Levels of this common chemical are almost 5 times higher than previously thought.
Consumers are routinely ingesting bisphenol A (BPA) by eating processed foods in cans and plastic. “It takes as little as one serving of canned foods to expose a person to levels of BPA that have been shown to cause harm in laboratory animals,” says Bobbi Chase Wilding, organizing director of Clean New York.
The latest lab research on BPA significantly links this chemical to a painful condition called “leaky gut.” Exposing both human intestinal cells and living rats to dosages of this chemical—10 times lower than what most governments consider safe—shows that BPA damages the intestines, allowing toxins and pathogens to enter the body more easily.
French scientists find that the gut “shows a very high sensitivity” to BPA, increasing intestinal inflammation. The result is abdominal discomfort, chronic muscle pain, depressed immune function, and poor nutrient absorption.
Dr. Ann Louise’s Take:
Don’t set a place for BPA at your dinner table! Over 130 studies have linked this hormone-mimicking chemical to an enormous range of health problems from birth and reproductive defects to cancers, diabetes, and obesity.
One can of Del Monte French Style Green Beans contains 1,140 parts per billion BPA, finds the National Workgroup for Safe Markets, which recently tested levels in common canned foods. Not only did 92% of the canned foods tested contain BPA, but the average level was also 77 parts per billion—almost 5 times higher than what was found in earlier FDA tests.
By contrast, Eden Foods has only traces of this chemical in their canned foods, and Muir Glen is planning to remove BPA from its canned tomatoes. Whenever possible, choose glass jars instead of cans—and eat as much fresh and frozen food as possible.
Heal Your Gut
Damage to the mucosal lining of the gastrointestinal tract can result in acne, asthma, brain fog, celiac disease, chronic fatigue, eczema, intestinal infections, liver dysfunction, pancreatic insufficiency, and ulcerative colitis. It’s critical that you repair any damage to the mucosal lining of the GI tract.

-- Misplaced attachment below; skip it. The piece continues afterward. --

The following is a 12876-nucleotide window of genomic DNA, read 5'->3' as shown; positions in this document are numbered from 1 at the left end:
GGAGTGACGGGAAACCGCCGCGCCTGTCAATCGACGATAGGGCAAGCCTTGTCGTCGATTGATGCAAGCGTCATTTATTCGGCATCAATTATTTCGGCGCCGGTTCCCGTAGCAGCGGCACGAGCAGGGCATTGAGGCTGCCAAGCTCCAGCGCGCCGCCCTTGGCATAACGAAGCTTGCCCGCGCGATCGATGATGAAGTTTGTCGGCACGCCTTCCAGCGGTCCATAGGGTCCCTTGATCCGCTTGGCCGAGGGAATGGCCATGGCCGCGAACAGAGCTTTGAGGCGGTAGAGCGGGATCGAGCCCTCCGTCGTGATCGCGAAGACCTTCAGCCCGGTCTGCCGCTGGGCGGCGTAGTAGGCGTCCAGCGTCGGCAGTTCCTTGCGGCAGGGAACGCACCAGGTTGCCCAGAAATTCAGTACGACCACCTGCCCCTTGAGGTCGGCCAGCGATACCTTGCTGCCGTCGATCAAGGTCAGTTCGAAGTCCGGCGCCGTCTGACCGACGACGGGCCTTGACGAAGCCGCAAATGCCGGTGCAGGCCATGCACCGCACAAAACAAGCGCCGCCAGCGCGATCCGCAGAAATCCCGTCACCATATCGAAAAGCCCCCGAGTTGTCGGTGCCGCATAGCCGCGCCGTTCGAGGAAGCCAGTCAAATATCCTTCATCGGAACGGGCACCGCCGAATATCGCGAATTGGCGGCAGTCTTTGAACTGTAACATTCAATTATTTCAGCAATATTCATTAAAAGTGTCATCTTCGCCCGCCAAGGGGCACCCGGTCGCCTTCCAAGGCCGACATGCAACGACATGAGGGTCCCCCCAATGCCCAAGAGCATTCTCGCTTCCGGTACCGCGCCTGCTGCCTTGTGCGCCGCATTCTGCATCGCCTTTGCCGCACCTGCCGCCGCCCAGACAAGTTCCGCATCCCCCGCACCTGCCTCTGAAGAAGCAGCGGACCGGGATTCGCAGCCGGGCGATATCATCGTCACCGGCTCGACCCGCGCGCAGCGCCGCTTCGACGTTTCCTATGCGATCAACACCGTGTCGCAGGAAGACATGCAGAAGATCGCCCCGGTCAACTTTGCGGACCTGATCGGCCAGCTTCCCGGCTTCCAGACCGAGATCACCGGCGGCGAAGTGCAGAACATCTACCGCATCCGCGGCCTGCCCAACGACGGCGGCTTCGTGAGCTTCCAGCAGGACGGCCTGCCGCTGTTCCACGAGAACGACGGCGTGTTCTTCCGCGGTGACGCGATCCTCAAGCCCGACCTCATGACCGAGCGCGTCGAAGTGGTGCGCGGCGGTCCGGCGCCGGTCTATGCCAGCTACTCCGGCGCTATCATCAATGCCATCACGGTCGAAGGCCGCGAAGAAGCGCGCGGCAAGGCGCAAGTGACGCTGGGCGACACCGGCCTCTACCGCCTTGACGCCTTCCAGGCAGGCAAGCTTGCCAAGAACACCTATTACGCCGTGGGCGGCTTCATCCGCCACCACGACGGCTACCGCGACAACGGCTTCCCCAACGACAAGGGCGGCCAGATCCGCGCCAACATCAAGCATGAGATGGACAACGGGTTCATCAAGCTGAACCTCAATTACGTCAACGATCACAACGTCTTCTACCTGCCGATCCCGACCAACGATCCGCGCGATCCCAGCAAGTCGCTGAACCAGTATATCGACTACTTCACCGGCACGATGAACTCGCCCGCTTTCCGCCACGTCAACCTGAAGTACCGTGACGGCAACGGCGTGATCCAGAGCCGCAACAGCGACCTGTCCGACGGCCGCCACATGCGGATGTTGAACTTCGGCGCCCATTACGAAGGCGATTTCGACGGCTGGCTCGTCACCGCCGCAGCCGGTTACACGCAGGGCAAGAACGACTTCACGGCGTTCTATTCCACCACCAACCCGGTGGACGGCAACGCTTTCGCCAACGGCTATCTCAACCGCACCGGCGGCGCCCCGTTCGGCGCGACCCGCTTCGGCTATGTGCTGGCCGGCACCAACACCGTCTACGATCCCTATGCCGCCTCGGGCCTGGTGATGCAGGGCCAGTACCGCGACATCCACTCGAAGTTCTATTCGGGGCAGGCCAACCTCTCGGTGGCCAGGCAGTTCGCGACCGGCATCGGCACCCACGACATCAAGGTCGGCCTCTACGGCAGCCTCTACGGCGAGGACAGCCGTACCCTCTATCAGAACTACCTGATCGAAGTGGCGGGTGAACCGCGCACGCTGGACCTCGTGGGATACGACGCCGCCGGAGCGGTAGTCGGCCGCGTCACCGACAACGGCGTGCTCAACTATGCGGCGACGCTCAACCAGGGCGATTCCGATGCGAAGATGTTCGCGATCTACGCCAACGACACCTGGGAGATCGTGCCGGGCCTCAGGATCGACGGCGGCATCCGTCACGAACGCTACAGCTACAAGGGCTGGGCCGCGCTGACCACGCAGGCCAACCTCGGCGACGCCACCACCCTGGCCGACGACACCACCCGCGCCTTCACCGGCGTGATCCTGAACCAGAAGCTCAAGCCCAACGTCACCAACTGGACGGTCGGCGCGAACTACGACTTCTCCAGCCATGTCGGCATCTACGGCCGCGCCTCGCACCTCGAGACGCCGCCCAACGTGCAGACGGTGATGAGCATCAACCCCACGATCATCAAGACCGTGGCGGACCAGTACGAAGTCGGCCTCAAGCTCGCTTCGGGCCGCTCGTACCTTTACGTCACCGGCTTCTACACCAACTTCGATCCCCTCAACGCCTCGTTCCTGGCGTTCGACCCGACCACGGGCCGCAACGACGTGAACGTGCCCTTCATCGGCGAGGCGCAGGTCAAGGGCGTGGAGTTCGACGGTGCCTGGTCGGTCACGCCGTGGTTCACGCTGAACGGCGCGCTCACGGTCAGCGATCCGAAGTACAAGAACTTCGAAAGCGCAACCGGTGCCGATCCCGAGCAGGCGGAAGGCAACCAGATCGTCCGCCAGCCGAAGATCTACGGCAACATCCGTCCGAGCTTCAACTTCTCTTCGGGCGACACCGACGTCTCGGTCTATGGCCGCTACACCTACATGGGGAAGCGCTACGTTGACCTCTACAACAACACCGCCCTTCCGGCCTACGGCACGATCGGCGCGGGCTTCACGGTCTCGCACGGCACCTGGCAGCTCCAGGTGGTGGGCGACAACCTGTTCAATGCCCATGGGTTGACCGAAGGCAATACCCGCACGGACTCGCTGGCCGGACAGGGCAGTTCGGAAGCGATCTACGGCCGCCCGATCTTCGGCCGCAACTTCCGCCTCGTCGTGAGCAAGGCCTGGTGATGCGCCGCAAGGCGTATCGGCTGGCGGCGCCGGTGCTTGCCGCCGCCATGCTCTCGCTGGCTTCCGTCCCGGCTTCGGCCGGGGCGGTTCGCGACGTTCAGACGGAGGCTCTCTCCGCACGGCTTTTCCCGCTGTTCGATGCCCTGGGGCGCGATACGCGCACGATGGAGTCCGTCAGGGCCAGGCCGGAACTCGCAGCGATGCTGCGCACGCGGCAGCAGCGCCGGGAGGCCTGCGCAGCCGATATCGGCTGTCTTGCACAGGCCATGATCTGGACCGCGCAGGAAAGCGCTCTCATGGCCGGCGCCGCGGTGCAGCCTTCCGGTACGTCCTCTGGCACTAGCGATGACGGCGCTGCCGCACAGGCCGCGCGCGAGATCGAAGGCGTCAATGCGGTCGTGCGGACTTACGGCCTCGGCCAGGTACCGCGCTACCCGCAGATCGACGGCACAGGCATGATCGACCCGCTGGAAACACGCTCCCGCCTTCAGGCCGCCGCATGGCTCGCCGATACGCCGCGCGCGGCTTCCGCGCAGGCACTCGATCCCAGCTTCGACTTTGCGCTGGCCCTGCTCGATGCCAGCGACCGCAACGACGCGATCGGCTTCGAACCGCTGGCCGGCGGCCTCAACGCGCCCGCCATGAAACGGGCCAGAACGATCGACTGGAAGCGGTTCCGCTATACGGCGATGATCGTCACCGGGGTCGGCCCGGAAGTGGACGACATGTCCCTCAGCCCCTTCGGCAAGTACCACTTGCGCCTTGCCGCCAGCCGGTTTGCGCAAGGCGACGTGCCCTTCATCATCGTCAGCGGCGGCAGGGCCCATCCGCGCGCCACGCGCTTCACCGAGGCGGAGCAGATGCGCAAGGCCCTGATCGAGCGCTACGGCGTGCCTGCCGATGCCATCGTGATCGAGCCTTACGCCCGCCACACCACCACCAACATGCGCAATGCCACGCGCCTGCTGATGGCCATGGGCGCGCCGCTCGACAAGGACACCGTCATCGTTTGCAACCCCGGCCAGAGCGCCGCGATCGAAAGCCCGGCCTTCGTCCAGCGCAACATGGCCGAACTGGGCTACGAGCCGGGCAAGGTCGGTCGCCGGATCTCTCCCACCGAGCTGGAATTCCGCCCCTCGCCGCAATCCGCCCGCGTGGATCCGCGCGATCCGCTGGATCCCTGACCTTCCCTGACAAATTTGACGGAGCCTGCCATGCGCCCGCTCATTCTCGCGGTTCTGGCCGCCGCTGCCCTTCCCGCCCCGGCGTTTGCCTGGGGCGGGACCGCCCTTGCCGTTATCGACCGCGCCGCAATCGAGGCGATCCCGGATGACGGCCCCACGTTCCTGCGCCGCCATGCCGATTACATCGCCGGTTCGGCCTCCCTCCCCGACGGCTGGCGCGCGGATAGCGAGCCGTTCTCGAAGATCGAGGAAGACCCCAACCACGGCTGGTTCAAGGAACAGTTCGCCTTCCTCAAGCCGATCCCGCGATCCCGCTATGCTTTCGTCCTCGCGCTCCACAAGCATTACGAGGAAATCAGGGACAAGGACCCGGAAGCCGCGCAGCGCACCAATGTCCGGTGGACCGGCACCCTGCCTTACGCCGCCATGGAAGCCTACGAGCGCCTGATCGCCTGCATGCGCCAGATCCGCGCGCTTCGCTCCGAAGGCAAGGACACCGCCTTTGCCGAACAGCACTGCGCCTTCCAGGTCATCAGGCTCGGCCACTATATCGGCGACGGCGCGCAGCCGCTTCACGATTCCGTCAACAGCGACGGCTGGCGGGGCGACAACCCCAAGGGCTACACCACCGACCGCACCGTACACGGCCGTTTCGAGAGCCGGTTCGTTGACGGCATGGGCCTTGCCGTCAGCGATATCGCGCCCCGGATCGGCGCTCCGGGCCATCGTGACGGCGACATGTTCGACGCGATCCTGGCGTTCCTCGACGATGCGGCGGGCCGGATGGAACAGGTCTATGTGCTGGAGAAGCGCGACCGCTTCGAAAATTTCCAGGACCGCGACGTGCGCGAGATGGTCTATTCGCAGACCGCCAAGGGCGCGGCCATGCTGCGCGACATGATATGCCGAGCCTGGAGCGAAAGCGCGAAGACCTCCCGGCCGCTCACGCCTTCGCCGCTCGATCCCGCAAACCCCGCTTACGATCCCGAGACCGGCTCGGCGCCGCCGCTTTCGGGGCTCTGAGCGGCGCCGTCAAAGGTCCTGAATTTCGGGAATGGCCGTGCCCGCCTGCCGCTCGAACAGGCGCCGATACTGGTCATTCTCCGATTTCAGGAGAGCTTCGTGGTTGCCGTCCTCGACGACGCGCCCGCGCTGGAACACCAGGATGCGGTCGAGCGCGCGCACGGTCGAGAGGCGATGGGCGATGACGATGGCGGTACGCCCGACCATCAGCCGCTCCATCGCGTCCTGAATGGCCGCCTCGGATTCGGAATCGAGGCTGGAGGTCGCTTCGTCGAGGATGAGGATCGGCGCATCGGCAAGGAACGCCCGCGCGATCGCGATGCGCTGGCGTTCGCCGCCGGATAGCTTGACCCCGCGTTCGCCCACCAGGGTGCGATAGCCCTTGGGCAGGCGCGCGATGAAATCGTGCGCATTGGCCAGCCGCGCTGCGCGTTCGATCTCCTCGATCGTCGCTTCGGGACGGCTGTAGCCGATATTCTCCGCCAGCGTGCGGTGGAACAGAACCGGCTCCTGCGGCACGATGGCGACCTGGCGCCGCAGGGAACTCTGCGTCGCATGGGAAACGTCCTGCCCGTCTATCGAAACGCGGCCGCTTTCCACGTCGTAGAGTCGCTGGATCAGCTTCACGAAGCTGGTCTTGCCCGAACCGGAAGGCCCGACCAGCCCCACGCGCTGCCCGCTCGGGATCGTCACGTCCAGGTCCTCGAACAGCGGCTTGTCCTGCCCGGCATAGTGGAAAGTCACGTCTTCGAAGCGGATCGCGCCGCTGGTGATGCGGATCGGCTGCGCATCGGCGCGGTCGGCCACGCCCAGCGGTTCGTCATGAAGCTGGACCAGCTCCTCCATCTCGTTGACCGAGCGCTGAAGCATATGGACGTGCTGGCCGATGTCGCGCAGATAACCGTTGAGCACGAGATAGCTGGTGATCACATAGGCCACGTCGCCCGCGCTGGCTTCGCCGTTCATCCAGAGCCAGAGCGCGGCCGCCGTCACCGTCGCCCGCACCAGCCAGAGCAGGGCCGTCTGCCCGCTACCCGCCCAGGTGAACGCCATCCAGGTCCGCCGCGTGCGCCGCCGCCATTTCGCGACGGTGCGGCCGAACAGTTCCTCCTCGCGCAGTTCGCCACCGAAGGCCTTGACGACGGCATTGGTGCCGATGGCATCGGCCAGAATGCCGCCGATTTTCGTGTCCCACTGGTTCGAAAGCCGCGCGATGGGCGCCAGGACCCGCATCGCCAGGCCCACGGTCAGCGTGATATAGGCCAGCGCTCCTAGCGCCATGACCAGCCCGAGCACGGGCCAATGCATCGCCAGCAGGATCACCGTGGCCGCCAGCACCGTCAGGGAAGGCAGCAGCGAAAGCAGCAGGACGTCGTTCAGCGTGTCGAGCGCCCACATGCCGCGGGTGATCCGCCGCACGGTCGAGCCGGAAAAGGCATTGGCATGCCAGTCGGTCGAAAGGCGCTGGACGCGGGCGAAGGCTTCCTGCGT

An amino acid, L-glutamine plays a vital role in healing this kind of damage. Without glutamine, the villi (the parts of the small intestine that allow nutrients in) become too porous, and molecules that would normally be too large to breach the intestinal wall start to enter the bloodstream where they can cause allergies and all sorts of other problems.
Glutamine, however, supports the intestinal lining, so that it can allow nutrients in, while barring allergens, pathogens, and toxins. It even supports the growth of probiotics (beneficial bacteria) that help defend against infectious bacteria.
As an added feel-better bonus, L-glutamine feeds the immune cells that live in the intestinal tract—where 75% of your body’s immune system resides! Polish scientists have found that this versatile amino acid revives lymphocytes in people with damaged GI tracts—and improves their absorption of protein and other nutrients.
Protect Your Gut
I like the pure free-form crystalline amino acid powder which is the easiest to assimilate. One level scoop or teaspoonful provides about 3 grams or 3000 mg of L-glutamine. I recommend at least one scoop or teaspoonful in 8 ounces of cold water at least 1 – 3 times per day. L-Glutamine is best taken before meals ( at least 20 minutes) or between meals. Make sure it is mixed in cold or room temperature water. Heat as well as stomach acids can deactivate the healing activity of L-glutamine.